SANTA ANA, Calif.–Rep. Dana Rohrabacher was already having a tough election year.
The Orange County Republican has drawn more than a half-dozen Democratic challengers, some of whom have raised more money than the 15-term congressman.
Election handicappers declared his race a toss-up, protesters have shown up at his home and district office, and Rohrabacher’s name has frequently come up during the investigation into Russian election meddling because of his connections to key figures in the inquiry.
Then Scott Baugh, a well-known Republican who spent more than a decade leading the county party, decided to run against him.
As the GOP works to protect vulnerable incumbents whom Democrats want to oust in order to regain control of the House, Rohrabacher’s longtime local support network is starting to buckle.
“I’m just looking for some strong leadership out of the 48th Congressional District, somebody that represents the gravitas of our location,” said state Sen. John Moorlach, who has endorsed Baugh.
Assemblyman Scott Baugh, R-Huntington Beach, during an Assembly session in Sacramento, Calif. The well-known Republican has declared himself a candidate in a crowded field attempting to oust longtime GOP Congressman Dana Rohrabacher from his seat. (AP Photo/Rich Pedroncelli, File)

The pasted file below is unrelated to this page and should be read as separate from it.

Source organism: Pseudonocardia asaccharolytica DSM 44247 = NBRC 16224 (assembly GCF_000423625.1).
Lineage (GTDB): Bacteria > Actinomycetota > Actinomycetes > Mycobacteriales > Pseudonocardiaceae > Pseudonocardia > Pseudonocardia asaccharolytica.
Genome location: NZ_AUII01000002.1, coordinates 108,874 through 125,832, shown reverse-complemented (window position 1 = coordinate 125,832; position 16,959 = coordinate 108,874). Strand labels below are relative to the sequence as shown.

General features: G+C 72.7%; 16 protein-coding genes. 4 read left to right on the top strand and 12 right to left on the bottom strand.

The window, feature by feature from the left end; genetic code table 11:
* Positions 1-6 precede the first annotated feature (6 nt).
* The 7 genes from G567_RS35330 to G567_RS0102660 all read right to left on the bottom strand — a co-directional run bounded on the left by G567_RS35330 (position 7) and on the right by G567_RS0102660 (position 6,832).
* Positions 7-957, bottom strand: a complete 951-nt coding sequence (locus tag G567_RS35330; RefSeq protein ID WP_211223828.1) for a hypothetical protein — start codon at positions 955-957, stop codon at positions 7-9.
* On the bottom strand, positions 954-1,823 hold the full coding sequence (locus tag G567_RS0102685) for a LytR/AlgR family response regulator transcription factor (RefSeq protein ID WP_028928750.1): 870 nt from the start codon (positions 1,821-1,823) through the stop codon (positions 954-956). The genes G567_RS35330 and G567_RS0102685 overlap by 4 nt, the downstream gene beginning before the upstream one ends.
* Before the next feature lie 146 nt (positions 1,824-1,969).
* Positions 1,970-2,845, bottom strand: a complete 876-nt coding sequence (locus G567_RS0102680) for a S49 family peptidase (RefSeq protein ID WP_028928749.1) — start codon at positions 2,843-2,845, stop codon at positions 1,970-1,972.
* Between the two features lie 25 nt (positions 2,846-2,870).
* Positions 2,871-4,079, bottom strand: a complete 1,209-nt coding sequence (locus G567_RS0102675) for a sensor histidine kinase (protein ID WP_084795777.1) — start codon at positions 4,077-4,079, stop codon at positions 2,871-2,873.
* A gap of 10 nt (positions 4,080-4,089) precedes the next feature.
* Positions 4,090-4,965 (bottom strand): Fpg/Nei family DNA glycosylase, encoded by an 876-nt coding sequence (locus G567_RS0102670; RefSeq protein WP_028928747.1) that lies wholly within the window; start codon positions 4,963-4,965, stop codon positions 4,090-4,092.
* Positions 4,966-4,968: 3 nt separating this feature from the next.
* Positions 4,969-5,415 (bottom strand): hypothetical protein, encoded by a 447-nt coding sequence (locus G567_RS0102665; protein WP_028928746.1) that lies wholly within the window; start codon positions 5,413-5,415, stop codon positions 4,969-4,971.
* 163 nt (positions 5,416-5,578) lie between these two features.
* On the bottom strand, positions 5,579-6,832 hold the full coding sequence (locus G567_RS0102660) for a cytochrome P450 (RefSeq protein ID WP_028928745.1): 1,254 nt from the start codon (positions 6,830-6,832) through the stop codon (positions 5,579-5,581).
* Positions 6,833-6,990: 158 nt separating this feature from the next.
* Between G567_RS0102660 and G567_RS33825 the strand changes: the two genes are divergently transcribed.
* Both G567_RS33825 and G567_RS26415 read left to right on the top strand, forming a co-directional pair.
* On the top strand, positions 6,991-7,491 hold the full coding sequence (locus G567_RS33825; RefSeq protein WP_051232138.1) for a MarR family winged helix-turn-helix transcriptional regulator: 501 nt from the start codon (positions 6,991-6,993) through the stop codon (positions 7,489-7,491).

Moorlach and other prominent Republicans, such as Pat Bates, the GOP leader of the state Senate, refused to sign onto a letter the Orange County Republican Party circulated asking Baugh to abandon his bid, which they said was “divisive and presents an unnecessary distraction.” More than two dozen officials, including House GOP Leader Kevin McCarthy, Reps. Mimi Walters and Darrell Issa and several state legislators added their names.
“You have someone with a solid Republican voting record,” said Assemblyman Matthew Harper, who signed the letter. “It’s not as if he’s strayed away from the way Republican voters and Republican leadership would want